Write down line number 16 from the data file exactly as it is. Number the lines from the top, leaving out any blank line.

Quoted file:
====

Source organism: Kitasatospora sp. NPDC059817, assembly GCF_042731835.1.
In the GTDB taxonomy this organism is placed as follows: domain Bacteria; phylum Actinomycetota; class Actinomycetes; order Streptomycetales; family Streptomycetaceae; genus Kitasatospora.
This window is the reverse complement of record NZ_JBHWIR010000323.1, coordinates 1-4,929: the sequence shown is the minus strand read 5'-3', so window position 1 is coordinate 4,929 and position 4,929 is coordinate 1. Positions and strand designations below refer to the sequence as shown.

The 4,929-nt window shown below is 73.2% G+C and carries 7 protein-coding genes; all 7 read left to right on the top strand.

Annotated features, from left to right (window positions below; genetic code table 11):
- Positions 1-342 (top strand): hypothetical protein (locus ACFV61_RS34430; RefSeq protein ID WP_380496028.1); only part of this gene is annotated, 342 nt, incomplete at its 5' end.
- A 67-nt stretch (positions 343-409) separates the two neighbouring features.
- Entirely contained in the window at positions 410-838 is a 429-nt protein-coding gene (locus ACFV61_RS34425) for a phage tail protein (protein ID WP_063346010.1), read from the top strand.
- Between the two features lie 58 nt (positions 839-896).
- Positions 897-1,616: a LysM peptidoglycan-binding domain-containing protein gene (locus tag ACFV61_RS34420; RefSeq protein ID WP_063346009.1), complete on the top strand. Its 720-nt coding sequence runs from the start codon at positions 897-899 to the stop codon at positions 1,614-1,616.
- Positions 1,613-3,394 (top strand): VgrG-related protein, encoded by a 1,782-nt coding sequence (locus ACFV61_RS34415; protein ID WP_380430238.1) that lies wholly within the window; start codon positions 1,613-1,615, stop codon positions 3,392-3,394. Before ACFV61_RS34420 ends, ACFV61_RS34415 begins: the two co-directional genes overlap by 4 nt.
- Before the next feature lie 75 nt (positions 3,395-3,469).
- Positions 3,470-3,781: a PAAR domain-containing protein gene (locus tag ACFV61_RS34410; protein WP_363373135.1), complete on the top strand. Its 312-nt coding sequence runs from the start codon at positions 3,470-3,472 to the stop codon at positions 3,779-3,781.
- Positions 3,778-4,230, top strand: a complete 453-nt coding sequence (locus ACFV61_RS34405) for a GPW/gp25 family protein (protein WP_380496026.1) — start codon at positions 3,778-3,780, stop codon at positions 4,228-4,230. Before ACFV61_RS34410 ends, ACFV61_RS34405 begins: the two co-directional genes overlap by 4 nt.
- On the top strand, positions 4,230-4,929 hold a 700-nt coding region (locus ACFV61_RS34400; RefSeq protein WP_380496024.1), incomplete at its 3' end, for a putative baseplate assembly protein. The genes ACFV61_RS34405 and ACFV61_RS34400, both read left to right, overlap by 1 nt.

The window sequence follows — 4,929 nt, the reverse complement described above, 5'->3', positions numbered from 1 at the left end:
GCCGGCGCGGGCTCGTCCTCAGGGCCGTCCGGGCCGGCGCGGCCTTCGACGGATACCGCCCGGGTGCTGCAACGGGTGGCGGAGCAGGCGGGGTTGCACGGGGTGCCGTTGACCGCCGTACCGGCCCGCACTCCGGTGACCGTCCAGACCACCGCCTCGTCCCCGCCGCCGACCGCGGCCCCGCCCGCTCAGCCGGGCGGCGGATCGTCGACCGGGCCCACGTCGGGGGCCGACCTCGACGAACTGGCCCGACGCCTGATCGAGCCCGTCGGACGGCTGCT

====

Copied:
The window sequence follows — 4,929 nt, the reverse complement described above, 5'->3', positions numbered from 1 at the left end: